What is it about other people s language that moves some of us to anxiety or even rage?Read more...
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What is it about other people s language that moves some of us to anxiety or even rage? For centuries, sticklers the world over have donned the cloak of authority to control the way people use words. Now this sensational new book strikes back to defend the fascinating, real-life diversity of this most basic human faculty.
With the erudite yet accessible style that marks his work as a journalist, Robert Lane Greene takes readers on a rollicking tour around the world, illustrating with vivid anecdotes the role language beliefs play in shaping our identities, for good and ill. Beginning with literal myths, from the Tower of Babel to the bloody origins of the word shibboleth, Greene shows how language experts went from myth-making to rule-making and from building cohesive communities to building modern nations. From the notion of one language s superiority to the common perception that phrases like It s me are bad English, linguistic beliefs too often define us and distance them, supporting class, ethnic, or national prejudices. In short: What we hear about language is often really about the politics of identity.
Governments foolishly try to police language development (the French Academy), nationalism leads to the violent suppression of minority languages (Kurdish and Basque), and even Americans fear that the most successful language in world history (English) may be threatened by increased immigration. These false language beliefs are often tied to harmful political ends and can lead to the violation of basic human rights. Conversely, political involvement in language can sometimes prove beneficial, as with the Zionist revival of Hebrew or our present-day efforts to provide education in foreign languages essential to business, diplomacy, and intelligence. And yes, standardized languages play a crucial role in uniting modern societies.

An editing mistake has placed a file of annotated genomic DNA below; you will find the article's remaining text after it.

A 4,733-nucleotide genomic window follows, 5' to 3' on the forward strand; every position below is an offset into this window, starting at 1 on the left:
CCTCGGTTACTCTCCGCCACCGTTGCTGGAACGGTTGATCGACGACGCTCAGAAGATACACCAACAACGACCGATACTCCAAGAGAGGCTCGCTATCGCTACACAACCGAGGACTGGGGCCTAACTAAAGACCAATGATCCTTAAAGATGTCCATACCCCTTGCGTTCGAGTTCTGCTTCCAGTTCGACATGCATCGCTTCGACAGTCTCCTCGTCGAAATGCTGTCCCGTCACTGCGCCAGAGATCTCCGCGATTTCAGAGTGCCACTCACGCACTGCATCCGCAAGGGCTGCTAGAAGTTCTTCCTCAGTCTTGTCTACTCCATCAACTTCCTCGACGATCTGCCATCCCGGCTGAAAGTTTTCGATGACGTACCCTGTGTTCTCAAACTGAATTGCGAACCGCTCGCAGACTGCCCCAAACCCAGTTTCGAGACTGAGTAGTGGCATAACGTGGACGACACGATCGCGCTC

As this fascinating book shows, everything we ve been taught to think about language may not be wrong but it is often about something more than language alone. You Are What You Speak will certainly get people talking."
Publishers Weekly® Reviews
- Reviewed in: Publishers Weekly, page .
- Review Date: 2011-01-17
- Reviewer: Staff
A correspondent for the Economist and a self-professed lover of language, Greene takes on language "mythologizers" of all forms, like bestselling author Lynne Truss and other language "sticklers" for whom the superiority of "their" language also represents the superiority of "their" people. Greene asserts that language is about communication rather than just rules and that debates about language and its rules are often really about politics. Defending Black English as a dialect with strict rules of its own, Greene also relates how the imposition of Afrikaans, the symbol of South African apartheid, on the black majority sparked the violent riots that marked the beginning of the end of apartheid, and how the father of modern Turkey criminalized the writing of Turkish in Arabic script. In the end, he argues, simplicity in a language doesn't denote its "decline"; rather, languages become simpler and more flexible in order to spread and succeed. Though Greene argues perceptively and passionately, his controversial arguments still won't, for the most part, persuade traditionalists who bemoan the deterioration of English. (Mar.)